A congressionally ordered review of the federal sailors academy concluded the school was beset with problems including aging facilities, a striking lack of diversity, and a curriculum that was failing to keep up with the needs of an evolving shipping industry.

The National Academy of Public Administration said that widespread problems at the U.S. Merchant Marine Academy had festered for years, with school leaders lacking the wherewithal to solve them. The school, the group said, had “lost its way.”

“The findings and recommendations of this report address long-standing issues that put the safety and health of the midshipmen and the entire USMMA community in peril,” wrote Teresa W. Gerton, the public administration academy’s chief executive.

Unlike the nation’s service academies that train military officers and are part of the Defense Department, the Merchant Marine school is part of the Department of Transportation. The review’s authors issued 67 recommendations and said it was up to Transportation Secretary Pete Buttigieg to launch a task force and overhaul the Kings Point, N.Y., school.

The findings are likely to only intensify scrutiny of the academy, which has been embroiled in a reckoning over sexual assault after a midshipman came forward in the fall and described being raped while training on a commercial ship. The new report, based on an investigation carried out between May 2020 and October 2021, says the school is doing too little to protect students from assaults and stamp out sexual harassment on campus and at sea, but makes clear its problems are far more widespread and affect almost every aspect of life there.

The Transportation Department said it has already taken steps to start modernizing facilities at the academy and to revamp sexual assault protections. The department said it was establishing the task force recommended by the reviewers.

“USMMA students are remarkable leaders committed to serving the nation and supporting positive change,” said Lucinda Lessley, the acting maritime administrator. “They deserve a modern, safe, and inclusive learning environment where they have the training and resources that will prepare them to succeed in the U.S. merchant marine and in our armed forces.”

The school is less well known than other academies like the U.S. Military Academy, but it occupies a prominent role in the shipping industry and has a tight knit alumni community. The school trains students who earn a commercial shipping license and a military commission in addition to their academic degree, and feeds an industry that plays a key role in national defense.

But the review called into question whether the academy was an effective training ground for future leaders, saying that much of its curriculum was focused on preparing midshipmen for junior jobs. A grueling schedule, which includes 11-month academic years and almost a full year at sea, leaves students with little opportunity to develop their interests, the review found — and contributes to intense stress and poor mental health.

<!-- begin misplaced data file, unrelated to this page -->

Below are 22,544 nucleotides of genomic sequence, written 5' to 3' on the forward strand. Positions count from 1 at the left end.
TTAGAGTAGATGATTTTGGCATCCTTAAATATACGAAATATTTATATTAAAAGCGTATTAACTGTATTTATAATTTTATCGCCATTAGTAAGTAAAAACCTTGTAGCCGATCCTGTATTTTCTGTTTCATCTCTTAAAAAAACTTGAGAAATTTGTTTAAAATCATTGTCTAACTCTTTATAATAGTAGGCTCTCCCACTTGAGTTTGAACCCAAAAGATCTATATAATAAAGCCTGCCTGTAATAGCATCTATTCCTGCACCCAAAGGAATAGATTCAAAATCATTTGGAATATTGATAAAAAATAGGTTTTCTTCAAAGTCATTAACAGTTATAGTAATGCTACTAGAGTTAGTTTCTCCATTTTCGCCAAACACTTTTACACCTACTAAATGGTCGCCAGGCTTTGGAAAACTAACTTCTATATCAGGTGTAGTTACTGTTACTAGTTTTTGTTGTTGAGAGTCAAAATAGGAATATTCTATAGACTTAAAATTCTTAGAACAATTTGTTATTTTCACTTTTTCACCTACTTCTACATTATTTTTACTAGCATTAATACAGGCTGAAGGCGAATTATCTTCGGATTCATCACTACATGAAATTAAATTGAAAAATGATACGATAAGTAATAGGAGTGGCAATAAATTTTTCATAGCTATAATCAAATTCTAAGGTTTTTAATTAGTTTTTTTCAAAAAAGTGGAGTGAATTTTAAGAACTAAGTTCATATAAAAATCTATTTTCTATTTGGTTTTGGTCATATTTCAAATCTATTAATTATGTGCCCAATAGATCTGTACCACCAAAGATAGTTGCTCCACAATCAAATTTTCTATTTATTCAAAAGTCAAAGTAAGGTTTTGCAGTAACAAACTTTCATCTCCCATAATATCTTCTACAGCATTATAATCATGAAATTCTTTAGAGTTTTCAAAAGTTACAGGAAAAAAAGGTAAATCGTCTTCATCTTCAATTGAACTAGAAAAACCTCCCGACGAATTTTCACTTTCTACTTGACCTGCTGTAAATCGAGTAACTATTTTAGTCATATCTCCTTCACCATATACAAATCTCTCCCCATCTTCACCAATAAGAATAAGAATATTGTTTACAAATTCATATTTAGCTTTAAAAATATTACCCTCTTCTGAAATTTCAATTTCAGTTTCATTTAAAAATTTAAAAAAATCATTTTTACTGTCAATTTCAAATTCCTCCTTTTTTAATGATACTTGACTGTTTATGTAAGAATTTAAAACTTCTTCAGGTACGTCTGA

“While USMMA is producing licensed merchant mariners, it is not meeting many other requirements and expectations for a federal agency and federal service academy, and it is not adequately planning and prepared for the future,” said Judith Youngman, the chairwoman of the review panel and emeritus professor of political science at the U.S. Coast Guard Academy.

The academy’s facilities are also out of date, the review found. Midshipmen interviewed by the investigators said old buildings — with pipes dripping in classrooms and mold in dorm rooms — were a distraction, felt unsafe and put off prospective students. The report says the school needs “substantial investment.”

The review also found that the academy was struggling to attract a diverse student body, faring worse at recruiting women and students of color than the military academies. Seventy-nine percent of students are White, compared with 54 percent of the nation’s college-aged population.

“USMMA faces internal and external pressure to preserve a culture that centers on students who fit long-standing norms of USMMA and the maritime industry, i.e., white and male,” the review concluded.

The reviewers dedicated a chapter of their report to the academy’s handling of sexual assault and harassment. They said the school needed to close a wide gap between incidents that get reported and rates of abuse described in surveys of students, addressing concerns that victims will be blamed or retaliated against.

“I know numerous females who have reported their stories, whether on campus or out at sea, and most of the time they are swept under the rug,” one person interviewed by investigators said. “They always ask them what you were doing or wearing. They try to make the victim responsible for what happened to them when they aren’t responsible for what happened to them.”

After a student described her assault in an anonymous post on the website of an advocacy organization and in an interview with The Washington Post, congressional leaders demanded that the school develop new protections for cadets serving at sea. This month, the school halted the sea training program while it developed a plan. It is the second time in half a decade that the program had been paused because of concerns about assaults.

Rep. Tom Suozzi (D-N.Y.), whose district includes the school and who sits on its Board of Visitors, said the report’s findings were in line with his impressions of the school and that the government ought to consider transferring it to the Defense Department.

“It’s been a stepchild of the federal government for many years," he said. "You compare the funding and the staffing and report function to the other academies and really has been an orphan.”